Li Edelkoort’s ever-popular three-hour presentations form part of the official programme for the Design Indaba’s 25th anniversary celebration. Her upcoming talks in Johannesburg and Cape Town take place in two parts, with the first half devoted to the green revolution, while the second half will focus on new directions for food and how this megatrend will shape us.
In the first part of the seminar, the globally renowned trend forecaster will analyse why green has become such an important movement today: “With the ecological green also comes an aesthetic green. Since brown is symbolic for the earth, it is only natural that green will start to grow from that current. The need for green is so powerful that it will turn around fashion and design without any doubt! Sprouting from different political, humanistic and survivalist sources, it is impossible to ignore.”
Green – both the colour and the concept – forms a pivotal part of Edelkoort’ssummer 2021 colour forecast. She reflects: “Maybe the most important thing about green is its capacity to bring joy. Its energy and charisma are compelling and will help us be, combatting despair with optimism and happiness: joy seen as another form of activism.”
Edelkoort’s message for the fashion industry is that we’ve reached the critical turning point and that sustainability is the only way for the industry to go forward.
The second part of her talk will look at the connection between design, objects, and the most influential of lifestyle elements, food. “Taste is driving every aspect of our lives from homes to hospitality, from food to fashion, and from make-up to materials. The largest megatrend on our planet today must be people’s fascination with food, which is taking over our spending and inspiring all other interests.”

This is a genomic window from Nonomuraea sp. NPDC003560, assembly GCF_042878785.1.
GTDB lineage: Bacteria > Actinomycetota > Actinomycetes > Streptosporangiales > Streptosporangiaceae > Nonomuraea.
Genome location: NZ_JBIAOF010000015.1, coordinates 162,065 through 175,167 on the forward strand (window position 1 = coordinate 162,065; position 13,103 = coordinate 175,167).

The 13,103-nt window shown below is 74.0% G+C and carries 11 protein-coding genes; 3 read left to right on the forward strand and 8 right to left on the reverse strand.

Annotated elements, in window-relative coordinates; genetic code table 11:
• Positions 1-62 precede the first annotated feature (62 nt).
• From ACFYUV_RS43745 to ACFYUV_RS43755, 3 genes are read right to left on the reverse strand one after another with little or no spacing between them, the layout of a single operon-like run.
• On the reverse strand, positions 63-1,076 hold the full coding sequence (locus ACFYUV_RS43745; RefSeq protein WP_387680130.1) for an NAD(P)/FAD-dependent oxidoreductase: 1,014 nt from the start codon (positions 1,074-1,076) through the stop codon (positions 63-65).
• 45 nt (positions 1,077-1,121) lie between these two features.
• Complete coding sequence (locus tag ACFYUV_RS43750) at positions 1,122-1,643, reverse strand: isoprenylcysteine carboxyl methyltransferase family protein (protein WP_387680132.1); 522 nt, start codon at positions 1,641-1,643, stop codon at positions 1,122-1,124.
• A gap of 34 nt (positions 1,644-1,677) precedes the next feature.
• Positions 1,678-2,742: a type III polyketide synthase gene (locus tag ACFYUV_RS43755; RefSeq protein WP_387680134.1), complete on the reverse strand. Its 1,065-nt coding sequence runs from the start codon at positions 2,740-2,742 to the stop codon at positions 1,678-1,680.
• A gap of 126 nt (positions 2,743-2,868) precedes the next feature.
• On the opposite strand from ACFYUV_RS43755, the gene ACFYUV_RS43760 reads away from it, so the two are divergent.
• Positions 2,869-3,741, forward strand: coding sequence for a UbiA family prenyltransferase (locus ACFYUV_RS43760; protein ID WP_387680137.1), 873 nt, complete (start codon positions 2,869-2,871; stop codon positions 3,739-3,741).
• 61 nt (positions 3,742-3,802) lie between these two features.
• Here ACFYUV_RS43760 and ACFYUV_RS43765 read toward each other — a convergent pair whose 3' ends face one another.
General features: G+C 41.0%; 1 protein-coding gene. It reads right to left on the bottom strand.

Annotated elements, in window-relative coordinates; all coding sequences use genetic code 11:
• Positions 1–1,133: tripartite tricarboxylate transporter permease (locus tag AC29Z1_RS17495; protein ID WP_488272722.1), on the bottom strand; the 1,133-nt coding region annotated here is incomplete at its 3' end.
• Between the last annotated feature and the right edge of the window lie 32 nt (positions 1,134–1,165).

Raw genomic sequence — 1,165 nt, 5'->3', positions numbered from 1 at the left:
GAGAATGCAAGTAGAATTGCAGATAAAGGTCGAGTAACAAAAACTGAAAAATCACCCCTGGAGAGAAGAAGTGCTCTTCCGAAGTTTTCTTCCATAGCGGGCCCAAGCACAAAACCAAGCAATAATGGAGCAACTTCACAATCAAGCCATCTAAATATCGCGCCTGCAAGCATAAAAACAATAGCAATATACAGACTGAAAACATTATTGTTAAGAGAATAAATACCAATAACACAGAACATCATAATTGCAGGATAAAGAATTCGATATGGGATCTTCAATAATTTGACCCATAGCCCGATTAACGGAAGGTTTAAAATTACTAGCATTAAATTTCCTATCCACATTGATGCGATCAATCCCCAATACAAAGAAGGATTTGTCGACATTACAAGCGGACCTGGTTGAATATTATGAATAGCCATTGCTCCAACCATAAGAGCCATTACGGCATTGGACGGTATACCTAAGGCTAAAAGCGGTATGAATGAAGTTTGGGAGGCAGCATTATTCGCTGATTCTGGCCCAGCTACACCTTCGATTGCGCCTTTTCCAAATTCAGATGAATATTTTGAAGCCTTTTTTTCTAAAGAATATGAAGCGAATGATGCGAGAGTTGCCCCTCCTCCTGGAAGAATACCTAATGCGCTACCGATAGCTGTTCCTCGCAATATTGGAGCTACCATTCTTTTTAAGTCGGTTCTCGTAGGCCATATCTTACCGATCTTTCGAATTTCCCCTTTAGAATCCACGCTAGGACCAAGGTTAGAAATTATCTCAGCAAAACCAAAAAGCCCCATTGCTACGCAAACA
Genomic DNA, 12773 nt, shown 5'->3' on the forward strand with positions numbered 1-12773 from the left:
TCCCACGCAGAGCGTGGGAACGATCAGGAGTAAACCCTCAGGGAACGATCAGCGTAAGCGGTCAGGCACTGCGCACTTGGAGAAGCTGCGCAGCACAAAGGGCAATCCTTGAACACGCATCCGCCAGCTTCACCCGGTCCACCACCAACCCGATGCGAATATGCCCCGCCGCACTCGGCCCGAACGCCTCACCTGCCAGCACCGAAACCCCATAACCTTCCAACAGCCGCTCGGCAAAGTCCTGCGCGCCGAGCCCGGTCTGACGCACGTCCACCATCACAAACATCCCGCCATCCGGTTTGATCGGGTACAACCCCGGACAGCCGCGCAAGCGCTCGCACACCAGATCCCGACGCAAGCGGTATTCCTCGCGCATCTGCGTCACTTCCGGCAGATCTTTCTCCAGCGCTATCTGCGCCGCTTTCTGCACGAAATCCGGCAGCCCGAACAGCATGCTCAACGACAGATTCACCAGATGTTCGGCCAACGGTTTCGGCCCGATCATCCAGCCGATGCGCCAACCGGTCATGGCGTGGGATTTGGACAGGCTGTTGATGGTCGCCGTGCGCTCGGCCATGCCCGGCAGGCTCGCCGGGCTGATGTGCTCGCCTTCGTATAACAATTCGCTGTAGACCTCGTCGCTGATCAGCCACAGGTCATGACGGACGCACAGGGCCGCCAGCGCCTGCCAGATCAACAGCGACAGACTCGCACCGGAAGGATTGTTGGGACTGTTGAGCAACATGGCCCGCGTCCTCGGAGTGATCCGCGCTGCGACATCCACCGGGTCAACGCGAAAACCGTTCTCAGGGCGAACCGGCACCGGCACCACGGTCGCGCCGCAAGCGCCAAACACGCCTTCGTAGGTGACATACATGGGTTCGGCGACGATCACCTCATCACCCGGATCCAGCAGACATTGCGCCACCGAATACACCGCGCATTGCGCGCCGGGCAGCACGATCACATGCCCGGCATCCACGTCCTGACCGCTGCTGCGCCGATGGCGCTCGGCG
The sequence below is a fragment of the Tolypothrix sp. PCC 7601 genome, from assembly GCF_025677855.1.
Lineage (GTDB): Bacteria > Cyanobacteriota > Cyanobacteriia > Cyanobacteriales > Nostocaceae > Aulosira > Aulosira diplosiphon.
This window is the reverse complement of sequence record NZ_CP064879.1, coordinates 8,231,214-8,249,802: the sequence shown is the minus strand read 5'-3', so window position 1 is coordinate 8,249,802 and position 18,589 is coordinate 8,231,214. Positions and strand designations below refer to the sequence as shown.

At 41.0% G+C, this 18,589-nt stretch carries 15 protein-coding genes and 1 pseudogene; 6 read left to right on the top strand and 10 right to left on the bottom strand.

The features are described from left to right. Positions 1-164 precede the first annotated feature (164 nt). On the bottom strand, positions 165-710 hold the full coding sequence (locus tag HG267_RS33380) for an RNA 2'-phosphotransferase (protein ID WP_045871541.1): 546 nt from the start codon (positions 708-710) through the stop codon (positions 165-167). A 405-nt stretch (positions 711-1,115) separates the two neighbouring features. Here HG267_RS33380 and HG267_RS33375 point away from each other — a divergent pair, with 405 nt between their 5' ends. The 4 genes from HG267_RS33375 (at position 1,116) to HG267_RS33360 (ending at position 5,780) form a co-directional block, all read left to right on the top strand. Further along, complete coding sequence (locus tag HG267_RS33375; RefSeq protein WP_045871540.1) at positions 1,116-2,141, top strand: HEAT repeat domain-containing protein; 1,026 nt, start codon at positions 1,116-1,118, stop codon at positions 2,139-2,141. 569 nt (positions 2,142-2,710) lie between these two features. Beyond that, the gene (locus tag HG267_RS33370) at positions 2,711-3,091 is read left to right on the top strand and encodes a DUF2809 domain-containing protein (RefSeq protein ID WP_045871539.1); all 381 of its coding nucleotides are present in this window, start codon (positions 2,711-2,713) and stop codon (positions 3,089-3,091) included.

During the seminar, she will explain how food continues to impact surfaces and interiors: “Indeed, kitchens are refurbished and enlarged, becoming the best place to be in the house, the room where everyone congregates to work, study, play and cook. Kitchen tools, tabletop design, pots and pans are conceived to better steam, roast, grill or bake foods that are organic, nomadic and authentic.
Fabrics play the game as well, with darker linens and printed motifs, as if designed for the sophisticated amateur chef. Fashion starts to play a role in the kitchen and aprons come co-ordinated with shirting and watches are designed for the exact measuring of minutes and the reading of seconds – essential for any successful cake or roast. All this adds up to new shapes for furniture, new textures for materials, new needs for architecture, and new adventures for the great outdoors - all impacted by the textures, flavours and colours that define what we eat.”
If you missed your annual and ever-essential dose of Edelkoort at this year’s Design Indaba, then relinquish the FOMO – you can catch-up with the renowned trendcaster online. Li has shared her views for the year ahead via her podcast.